Every Sunday we celebrate the Eucharist. In doing so we re-enact what we call the Last Supper. It is a celebration of the supper that Jesus had with his disciples on the night before he died. We tell ourselves this story over and over again and we participate in eating a meals together. It is a action packed moment, even if it is old hat by now. It is a story, that is not just a story. It is what some of us call a myth which is not just a story and certainly is not a lie. It contains a truth that we act upon, stake our lives on, but are unable to prove in a scientific or legal manner. Think about it. We know that Jesus is dead. Centuries dead. We do not know for sure where he was buried. But that makes no difference since he rose from the dead and appeared to people all over the place. He died on a cross which one no one knows except maybe the folks in the Middle Ages who got pieces of it as relics, souvenirs, for tourists. Yet we believe that Christ died for our sins and that we are feed spiritually through this meal. We hear the story every Eucharist. This is my body broken for you. This is my blood sacrificed for you. Take it. Eat it. Do this because you remember me. We re-enact the event, we remember it and we act on it. It is alive. We live in it and into it. Over and over, again and again. It continues to live because we are alive in it.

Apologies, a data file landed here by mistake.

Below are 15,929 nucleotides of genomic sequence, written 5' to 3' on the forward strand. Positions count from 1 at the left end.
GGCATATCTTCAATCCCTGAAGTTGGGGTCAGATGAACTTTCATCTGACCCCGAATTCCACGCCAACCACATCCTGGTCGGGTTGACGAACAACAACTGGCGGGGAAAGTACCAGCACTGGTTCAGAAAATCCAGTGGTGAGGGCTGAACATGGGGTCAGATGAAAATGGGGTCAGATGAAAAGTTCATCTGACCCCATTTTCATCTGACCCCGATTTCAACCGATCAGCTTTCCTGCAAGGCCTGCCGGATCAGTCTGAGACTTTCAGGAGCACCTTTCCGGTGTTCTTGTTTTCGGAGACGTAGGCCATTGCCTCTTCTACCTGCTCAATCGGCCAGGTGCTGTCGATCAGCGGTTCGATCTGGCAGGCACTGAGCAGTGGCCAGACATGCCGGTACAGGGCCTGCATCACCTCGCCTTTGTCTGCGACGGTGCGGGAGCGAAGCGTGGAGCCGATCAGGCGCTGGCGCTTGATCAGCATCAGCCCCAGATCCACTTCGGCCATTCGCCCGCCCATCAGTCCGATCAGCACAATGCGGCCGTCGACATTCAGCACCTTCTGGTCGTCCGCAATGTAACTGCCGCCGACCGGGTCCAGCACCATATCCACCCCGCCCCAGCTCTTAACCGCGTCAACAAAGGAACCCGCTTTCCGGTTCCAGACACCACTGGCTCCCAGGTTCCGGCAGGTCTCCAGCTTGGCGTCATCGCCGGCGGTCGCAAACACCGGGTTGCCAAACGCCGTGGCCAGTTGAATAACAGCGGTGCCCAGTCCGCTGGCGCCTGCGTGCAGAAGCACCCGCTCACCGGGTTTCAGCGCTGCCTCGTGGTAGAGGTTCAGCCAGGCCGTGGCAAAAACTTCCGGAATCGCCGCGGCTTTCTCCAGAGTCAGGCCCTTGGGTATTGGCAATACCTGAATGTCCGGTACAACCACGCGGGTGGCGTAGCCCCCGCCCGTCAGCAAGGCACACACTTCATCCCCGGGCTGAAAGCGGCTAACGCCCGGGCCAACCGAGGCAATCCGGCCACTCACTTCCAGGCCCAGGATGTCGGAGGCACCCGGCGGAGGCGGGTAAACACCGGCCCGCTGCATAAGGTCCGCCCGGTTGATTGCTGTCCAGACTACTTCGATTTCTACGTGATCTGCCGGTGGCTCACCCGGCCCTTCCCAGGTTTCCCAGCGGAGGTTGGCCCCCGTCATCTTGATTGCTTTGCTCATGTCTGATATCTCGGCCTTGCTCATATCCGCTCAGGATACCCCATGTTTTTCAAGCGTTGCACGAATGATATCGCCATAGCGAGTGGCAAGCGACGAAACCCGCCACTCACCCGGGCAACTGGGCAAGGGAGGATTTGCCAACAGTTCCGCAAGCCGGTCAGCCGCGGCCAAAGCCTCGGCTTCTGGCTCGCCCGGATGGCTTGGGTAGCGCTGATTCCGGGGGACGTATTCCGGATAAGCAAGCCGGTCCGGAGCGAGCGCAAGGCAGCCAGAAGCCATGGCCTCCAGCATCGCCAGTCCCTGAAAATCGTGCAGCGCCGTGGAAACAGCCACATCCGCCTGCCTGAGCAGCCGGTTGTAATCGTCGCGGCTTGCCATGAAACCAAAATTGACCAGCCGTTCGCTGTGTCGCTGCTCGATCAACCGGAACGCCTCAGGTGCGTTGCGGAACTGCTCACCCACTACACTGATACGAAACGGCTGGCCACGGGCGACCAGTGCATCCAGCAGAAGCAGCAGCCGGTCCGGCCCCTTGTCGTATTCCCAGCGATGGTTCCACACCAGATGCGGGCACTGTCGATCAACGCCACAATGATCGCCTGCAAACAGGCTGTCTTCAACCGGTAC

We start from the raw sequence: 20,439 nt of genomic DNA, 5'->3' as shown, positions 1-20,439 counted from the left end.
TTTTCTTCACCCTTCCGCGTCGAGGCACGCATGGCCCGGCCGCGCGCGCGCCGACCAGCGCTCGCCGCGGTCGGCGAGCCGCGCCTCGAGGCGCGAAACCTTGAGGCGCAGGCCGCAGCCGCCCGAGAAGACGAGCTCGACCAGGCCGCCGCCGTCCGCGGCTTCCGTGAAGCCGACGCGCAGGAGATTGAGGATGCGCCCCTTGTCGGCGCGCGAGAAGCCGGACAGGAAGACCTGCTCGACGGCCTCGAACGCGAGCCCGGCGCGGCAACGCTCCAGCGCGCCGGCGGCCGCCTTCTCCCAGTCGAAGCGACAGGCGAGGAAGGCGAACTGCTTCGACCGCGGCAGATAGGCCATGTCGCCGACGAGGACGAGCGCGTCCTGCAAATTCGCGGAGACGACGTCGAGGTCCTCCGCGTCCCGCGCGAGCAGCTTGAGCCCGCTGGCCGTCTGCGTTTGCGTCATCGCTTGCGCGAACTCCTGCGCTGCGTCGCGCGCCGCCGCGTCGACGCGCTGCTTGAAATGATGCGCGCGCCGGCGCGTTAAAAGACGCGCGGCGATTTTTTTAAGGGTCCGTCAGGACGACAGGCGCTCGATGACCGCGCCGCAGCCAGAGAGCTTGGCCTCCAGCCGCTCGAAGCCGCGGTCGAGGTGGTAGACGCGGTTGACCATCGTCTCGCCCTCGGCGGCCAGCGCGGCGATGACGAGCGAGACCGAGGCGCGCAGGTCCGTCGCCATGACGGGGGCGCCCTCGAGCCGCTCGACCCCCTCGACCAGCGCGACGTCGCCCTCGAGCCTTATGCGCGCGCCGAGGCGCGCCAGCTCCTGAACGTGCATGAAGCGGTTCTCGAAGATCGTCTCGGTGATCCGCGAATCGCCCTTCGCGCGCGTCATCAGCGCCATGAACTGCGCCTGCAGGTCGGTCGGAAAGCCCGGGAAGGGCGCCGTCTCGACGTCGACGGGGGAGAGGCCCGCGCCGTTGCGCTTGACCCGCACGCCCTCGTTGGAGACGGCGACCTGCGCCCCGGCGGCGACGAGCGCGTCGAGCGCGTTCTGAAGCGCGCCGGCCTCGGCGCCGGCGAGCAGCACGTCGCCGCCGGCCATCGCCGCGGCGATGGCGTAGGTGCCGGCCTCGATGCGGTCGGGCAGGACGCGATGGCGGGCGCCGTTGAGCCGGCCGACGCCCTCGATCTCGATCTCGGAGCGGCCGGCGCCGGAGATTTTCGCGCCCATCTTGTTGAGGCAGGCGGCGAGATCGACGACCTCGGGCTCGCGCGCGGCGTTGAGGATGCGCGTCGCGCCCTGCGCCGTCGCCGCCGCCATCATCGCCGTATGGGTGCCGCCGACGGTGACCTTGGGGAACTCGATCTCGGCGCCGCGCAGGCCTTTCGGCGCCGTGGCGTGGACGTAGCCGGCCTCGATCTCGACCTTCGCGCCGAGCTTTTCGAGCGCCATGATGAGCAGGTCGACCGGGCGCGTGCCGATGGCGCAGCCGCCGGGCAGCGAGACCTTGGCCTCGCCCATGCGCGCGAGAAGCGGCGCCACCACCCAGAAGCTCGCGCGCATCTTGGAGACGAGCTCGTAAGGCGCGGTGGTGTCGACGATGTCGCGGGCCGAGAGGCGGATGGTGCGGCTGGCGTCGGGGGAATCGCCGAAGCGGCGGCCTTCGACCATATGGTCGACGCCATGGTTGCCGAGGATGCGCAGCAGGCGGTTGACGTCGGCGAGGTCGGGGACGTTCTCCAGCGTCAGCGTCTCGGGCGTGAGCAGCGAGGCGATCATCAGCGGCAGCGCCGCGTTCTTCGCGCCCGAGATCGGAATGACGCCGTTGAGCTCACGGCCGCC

Religion and art are inseparable. In art we are co-creators in our efforts to find meaning in our world. In religion we search for the ultimate reality. In art we search for meaning in our world. Art may include visual or verbal searches that are abstract or mirrors of our world. This is also true of religion. What matters most is the we remain open to the change that the experience of myth or art may bring to our lives. A good myth, will tell us something about the human predicament. This is also true of a work of art. In order for religious myth to speak to us we must be able to let go of our agendas, both conscious and hidden to ourselves, and enter into the experience of the holy. This is true of art as well. I think of Picasso’s Guernica as a profound work of art that has changed the attitude of many toward war during the twentieth century. I am not sure what you might see if you were not open to the possibility of change. I know that standing before this work in the Museum of Modern Art a number of years ago, I was rendered speechless and heart broken, actually physically shaken by Picasso’s vision of our human capacity to destroy each other and our world. Are there works of art or myths that carry meaning that bring profound insight for you? Do they move you beyond yourself? What are they? How do they change you?